Tuesday, 13 May 2014

The Queen's Beasts at Blenheim Palace

Using a mix of more than 1,000 discarded tin cans, car parts, water boilers and even a fire extinguisher, contemporary British sculptor Tom Hiscocks has created a stunning new interpretation of the ‘Queen’s Beasts’ - a set of 10 heraldic animals depicting the genealogy of Queen Elizabeth II.
'The Queen's Beasts'

The original sculptures were commissioned by the Ministry of Works to stand outside Westminster Abbey for the Queen’s coronation back in 1953.

Made from plaster, they were later given to Canada and stone replicas made in 1958 which now reside in Kew Gardens.

Tom’s newly-imagined ‘Beasts’ were first introduced to the Queen during her 2012 Diamond Jubilee tour, and they have now taken up residence in The Pleasure Gardens at Blenheim Palace as part of a new outdoor sculpture exhibition which opens this week.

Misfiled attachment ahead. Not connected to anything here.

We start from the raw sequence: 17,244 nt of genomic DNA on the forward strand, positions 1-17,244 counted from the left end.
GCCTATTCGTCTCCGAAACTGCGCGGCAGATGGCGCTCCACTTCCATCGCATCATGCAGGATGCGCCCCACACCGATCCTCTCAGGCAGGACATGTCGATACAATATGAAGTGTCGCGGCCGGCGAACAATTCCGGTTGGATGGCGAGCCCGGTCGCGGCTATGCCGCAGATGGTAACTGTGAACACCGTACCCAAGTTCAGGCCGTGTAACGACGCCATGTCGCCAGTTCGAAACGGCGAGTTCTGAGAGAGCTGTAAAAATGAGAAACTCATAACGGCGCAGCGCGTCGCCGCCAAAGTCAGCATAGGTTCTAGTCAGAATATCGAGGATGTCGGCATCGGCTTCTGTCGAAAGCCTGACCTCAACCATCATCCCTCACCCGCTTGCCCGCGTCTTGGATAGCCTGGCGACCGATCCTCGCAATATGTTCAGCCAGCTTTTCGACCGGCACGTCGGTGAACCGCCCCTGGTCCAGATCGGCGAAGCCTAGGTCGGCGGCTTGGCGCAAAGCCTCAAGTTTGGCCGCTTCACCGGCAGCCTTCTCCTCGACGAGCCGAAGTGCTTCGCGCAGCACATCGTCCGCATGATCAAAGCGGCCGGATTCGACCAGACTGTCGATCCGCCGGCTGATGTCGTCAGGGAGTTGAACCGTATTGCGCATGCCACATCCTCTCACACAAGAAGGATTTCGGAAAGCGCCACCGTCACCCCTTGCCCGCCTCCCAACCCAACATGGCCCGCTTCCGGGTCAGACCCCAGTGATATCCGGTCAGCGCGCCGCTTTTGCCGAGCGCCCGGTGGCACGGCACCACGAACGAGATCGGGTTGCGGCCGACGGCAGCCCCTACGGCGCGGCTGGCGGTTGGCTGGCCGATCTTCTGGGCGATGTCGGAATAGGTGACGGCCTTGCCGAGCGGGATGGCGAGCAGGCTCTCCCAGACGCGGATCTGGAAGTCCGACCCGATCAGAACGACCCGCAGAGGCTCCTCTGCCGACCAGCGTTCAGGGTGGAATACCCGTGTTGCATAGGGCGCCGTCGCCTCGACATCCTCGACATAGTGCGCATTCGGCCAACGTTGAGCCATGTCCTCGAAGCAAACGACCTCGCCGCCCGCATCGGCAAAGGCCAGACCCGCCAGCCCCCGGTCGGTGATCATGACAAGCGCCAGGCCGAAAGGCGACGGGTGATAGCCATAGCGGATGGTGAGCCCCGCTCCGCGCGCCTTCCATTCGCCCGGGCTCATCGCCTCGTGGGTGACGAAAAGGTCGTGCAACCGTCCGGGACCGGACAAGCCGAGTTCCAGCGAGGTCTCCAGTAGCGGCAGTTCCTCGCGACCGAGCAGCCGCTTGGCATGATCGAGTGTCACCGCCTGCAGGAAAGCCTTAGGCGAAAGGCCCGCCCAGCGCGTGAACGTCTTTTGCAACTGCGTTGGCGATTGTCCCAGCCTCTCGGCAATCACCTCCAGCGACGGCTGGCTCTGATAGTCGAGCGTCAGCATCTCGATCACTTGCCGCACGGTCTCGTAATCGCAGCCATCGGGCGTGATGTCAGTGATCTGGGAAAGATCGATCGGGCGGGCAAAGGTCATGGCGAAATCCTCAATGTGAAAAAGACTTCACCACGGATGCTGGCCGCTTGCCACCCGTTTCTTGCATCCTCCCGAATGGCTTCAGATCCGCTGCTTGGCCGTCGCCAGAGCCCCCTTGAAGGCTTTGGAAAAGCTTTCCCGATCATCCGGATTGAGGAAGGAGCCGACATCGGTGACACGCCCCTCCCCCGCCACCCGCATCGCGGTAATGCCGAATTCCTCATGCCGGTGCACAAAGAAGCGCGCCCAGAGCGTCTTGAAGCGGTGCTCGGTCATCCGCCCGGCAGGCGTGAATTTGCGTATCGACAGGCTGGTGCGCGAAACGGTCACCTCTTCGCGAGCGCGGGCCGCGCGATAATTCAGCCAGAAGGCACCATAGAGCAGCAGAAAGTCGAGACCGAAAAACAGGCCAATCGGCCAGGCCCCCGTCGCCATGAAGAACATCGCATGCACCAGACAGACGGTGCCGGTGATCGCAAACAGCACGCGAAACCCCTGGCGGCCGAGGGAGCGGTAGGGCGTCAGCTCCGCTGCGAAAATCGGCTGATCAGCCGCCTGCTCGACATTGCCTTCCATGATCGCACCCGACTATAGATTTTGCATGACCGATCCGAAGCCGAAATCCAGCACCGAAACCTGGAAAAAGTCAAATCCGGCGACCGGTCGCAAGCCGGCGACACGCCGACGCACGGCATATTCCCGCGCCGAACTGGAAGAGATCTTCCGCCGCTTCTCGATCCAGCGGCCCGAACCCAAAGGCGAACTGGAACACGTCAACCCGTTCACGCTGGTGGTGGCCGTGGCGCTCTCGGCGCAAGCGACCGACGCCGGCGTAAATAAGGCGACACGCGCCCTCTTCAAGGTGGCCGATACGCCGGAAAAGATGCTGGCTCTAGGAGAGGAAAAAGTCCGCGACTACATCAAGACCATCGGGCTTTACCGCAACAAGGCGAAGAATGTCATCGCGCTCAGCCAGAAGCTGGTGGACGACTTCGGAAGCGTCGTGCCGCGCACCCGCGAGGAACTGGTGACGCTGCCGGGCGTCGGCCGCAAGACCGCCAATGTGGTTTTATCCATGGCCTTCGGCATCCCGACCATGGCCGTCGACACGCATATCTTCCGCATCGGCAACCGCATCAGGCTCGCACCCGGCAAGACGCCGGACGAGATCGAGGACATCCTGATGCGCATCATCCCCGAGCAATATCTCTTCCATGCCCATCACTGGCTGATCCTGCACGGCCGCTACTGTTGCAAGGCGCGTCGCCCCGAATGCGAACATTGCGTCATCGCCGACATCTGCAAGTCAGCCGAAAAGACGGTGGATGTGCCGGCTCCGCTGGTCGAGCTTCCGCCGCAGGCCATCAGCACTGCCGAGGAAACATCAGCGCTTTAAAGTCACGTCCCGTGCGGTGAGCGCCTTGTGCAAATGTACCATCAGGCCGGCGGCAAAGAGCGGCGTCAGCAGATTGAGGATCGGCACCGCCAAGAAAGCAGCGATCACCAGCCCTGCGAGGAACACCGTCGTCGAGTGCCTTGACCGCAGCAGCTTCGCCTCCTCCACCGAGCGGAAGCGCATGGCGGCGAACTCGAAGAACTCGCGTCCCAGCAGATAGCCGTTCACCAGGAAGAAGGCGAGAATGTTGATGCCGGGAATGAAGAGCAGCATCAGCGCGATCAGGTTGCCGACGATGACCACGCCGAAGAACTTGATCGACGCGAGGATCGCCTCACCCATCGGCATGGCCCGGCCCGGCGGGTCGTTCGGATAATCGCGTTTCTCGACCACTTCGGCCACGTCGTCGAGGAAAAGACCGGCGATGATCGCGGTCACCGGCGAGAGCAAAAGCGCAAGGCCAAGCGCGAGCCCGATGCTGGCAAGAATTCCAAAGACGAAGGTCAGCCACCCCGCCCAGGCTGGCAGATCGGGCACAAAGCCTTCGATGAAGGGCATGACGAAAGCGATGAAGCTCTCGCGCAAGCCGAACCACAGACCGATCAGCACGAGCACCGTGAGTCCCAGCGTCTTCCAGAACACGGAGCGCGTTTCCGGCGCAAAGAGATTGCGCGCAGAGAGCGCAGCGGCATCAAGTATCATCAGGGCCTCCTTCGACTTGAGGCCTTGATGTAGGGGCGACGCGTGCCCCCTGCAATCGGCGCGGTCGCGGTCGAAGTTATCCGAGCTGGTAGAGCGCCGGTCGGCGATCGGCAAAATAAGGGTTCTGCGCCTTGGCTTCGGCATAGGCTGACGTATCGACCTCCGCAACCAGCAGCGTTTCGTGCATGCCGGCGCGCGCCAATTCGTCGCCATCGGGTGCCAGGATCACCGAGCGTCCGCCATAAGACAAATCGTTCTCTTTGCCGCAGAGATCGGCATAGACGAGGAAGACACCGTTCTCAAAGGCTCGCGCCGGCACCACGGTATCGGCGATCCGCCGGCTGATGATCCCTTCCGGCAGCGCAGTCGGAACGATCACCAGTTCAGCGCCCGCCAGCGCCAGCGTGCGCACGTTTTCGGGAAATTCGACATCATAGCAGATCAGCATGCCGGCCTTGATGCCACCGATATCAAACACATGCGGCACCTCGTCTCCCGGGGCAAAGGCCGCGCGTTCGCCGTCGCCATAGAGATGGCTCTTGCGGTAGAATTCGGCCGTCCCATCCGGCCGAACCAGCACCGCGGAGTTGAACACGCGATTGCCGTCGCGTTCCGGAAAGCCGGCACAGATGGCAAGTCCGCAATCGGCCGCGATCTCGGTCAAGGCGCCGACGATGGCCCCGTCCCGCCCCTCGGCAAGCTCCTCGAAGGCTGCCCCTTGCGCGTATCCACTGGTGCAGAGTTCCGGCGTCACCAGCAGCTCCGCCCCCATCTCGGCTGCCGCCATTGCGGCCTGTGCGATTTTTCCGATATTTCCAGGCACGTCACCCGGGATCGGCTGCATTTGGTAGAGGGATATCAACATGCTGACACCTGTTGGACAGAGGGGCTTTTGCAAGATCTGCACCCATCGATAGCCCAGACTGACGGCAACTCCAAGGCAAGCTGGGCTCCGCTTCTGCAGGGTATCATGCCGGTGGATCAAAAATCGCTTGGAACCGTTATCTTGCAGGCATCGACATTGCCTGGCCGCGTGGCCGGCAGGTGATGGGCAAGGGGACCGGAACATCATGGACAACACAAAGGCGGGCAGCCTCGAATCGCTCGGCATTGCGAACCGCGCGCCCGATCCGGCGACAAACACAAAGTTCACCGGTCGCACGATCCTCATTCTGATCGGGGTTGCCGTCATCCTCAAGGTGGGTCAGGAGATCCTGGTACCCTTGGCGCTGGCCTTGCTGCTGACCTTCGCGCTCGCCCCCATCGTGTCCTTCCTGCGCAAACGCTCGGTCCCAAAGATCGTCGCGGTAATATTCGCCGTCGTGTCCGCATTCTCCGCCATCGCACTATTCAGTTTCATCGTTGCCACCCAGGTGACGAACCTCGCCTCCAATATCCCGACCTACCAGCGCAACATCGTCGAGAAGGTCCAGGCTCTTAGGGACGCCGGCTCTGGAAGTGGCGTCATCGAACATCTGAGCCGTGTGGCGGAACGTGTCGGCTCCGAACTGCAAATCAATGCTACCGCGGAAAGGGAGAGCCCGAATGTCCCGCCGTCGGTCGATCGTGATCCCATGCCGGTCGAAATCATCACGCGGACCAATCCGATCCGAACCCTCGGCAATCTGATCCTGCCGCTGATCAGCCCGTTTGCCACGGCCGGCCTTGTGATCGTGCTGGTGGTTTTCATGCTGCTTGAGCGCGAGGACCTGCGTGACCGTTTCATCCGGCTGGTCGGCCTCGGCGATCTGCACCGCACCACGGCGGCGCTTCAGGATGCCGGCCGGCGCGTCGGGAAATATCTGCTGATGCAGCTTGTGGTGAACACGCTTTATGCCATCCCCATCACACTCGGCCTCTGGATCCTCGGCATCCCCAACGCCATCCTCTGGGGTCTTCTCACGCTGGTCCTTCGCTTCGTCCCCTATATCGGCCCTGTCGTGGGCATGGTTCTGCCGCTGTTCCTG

He was inspired to recreate the ‘Beasts’ to reflect their traditional values encompassing strength, harmony, purity, power, wisdom, swiftness of purpose and military might, in a contemporary context.

Tom’s use of recycled materials is also a comment on the use and sustainability of resources today where so much is considered disposable.

‘The Queen's Beasts’ by Tom Hiscocks are on display in the Pleasure Gardens at Blenheim Palace from May 1st - June 30th.

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